As we progress discussions on the Bill, it is in the Minister's interests to listen to what Members have to say, take off the blinkers and not repeat what Members did not say.
- Barrett, Sean D.
- Byrne, Thomas.
- Cullinane, David.
- Daly, Mark.
- Leyden, Terry.
- MacSharry, Marc.
- Mooney, Paschal.
- Mullen, Rónán.
- Norris, David.
- Ó Clochartaigh, Trevor.
- Ó Murchú, Labhrás.
- O'Brien, Darragh.
- O'Donovan, Denis.
- O'Sullivan, Ned.
- Power, Averil.
- Reilly, Kathryn.
- Walsh, Jim.
- White, Mary M.
- Wilson, Diarmuid.
- Bacik, Ivana.
- Bradford, Paul.
- Brennan, Terry.
- Burke, Colm.
- Clune, Deirdre.
- Coghlan, Paul.
- Comiskey, Michael.
- Conway, Martin.
- Cummins, Maurice.
- D'Arcy, Jim.
- D'Arcy, Michael.
- Gilroy, John.
- Harte, Jimmy.
- Hayden, Aideen.
- Healy Eames, Fidelma.
- Henry, Imelda.
- Higgins, Lorraine.
- Keane, Cáit.
- Kelly, John.
- Landy, Denis.
- Moloney, Marie.
- Moran, Mary.
- Mulcahy, Tony.
- Mullins, Michael.
- Noone, Catherine.
- O'Keeffe, Susan.
- O'Neill, Pat.
- Sheahan, Tom.
- Whelan, John.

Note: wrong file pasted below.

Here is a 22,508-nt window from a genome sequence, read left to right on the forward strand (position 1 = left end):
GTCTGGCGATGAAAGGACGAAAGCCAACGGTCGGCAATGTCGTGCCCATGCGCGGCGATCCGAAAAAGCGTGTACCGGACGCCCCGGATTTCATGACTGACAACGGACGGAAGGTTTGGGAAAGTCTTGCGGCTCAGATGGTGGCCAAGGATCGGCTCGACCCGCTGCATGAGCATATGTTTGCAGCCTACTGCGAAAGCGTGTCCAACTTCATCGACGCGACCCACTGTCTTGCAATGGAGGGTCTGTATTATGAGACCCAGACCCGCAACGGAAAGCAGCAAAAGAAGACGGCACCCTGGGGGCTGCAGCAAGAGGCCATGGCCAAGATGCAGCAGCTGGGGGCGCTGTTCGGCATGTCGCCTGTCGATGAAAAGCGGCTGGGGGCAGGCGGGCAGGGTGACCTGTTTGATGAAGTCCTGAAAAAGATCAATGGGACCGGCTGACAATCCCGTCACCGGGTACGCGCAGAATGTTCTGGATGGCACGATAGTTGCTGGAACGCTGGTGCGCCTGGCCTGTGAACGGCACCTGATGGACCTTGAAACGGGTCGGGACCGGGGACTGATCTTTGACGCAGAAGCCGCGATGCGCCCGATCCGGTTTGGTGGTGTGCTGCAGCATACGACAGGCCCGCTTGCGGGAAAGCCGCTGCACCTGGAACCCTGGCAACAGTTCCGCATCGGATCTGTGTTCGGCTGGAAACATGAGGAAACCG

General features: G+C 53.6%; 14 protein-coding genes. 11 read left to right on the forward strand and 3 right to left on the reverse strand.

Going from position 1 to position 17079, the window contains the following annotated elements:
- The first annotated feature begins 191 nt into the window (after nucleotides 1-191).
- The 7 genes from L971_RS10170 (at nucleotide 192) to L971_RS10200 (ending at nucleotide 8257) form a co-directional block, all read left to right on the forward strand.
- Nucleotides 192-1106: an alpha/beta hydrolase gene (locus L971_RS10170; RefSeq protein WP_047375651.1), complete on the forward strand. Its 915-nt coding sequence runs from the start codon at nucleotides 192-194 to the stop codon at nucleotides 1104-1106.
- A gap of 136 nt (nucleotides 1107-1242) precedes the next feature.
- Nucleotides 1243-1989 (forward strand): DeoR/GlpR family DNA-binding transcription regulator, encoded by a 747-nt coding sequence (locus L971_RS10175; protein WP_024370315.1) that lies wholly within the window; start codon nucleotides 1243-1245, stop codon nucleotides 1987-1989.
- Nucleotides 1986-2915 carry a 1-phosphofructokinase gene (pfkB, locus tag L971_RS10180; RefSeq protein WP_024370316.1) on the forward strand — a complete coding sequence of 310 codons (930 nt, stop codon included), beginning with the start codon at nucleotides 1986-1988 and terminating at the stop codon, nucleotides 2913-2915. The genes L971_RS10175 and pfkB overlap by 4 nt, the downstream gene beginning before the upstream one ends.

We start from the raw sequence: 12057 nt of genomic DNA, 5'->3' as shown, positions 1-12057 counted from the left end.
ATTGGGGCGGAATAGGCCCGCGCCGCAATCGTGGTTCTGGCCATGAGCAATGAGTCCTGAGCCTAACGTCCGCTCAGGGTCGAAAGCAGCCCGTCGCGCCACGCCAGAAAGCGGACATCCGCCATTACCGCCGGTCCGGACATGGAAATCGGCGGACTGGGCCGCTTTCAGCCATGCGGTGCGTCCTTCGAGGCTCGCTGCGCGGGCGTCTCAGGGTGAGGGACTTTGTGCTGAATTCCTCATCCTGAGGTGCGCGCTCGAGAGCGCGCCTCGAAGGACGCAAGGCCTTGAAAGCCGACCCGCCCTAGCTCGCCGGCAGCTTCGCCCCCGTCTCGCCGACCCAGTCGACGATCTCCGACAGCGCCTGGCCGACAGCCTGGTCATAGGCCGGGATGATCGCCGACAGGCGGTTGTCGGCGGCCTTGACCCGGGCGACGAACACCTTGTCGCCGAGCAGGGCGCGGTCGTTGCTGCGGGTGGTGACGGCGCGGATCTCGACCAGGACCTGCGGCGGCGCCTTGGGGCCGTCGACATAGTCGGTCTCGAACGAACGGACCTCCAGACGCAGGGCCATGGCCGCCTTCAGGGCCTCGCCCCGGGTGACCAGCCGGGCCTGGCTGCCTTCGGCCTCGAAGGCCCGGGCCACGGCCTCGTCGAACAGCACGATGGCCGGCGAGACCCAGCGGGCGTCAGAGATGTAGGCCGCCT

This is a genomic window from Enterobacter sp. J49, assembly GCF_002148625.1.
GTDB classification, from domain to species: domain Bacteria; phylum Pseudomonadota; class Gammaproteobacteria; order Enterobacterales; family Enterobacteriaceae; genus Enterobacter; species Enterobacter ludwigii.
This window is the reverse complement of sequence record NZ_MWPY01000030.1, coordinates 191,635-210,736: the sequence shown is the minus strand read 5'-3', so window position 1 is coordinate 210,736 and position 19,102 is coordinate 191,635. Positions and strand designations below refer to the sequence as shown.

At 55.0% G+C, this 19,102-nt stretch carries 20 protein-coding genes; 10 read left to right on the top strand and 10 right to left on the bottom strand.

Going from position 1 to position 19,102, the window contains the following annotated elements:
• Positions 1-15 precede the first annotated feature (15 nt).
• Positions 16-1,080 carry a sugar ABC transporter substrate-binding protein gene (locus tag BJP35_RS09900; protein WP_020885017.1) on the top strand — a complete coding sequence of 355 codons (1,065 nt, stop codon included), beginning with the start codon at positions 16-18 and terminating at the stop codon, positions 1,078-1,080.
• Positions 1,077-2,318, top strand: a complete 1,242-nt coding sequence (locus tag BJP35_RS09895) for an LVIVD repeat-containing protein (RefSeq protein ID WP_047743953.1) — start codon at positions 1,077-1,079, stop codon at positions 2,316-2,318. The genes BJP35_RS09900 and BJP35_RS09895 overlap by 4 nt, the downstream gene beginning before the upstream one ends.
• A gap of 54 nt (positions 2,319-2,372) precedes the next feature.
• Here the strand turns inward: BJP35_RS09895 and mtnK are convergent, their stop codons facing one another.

Amendment No. 2 was not discussed with amendment No. 1 because that was not agreed to.
Amendment No. 3 has been ruled out of order as it involves a potential charge on the Exchequer.
Why is it out of order?
That matter has been ruled on.
It should not be out of order.
We were not allowed to discuss it last night either. It is a shame that a discussion on respite care was avoided by the Minister at every opportunity. She filibustered all day yesterday and we are not allowed to discuss the issue in the House.
With all due respect, while I understand the Senator's frustration----
On a point of order, we discussed the issue of respite care for approximately an hour and a half yesterday.
The point was made that-----
A vote was deliberately avoided.
That is a shame.
Amendment No. 4 arose from Committee proceedings.
I withdraw my amendment for the same reasons.
Amendment No. 6 has been ruled out of order as it involves a potential charge on the Exchequer.
Amendment No. 7 has been ruled out of order as it involves a potential charge on the Exchequer.
Amendment No. 8 has been ruled out of order.
Amendment No. 9 has been ruled out of order.
Amendment No. 11 has been ruled out of order.
Amendments Nos. 12 and 13 have been ruled out of order as they involve a potential charge on the Exchequer.
Amendment No. 14 has been ruled out of order.
Amendment No. 15 has been ruled out of order.
Amendment No. 16 has been ruled out of order as it involves a potential charge on the Exchequer.
Amendment No. 18 has been ruled out of order.
Is it agreed that the Bill be received for final consideration?
I wish to comment on Fifth Stage.
We are on Report Stage.
Are we still on Report Stage?
We have dealt with Report Stage and a lot of the amendments were ruled out of order. We have not yet reached Fifth Stage.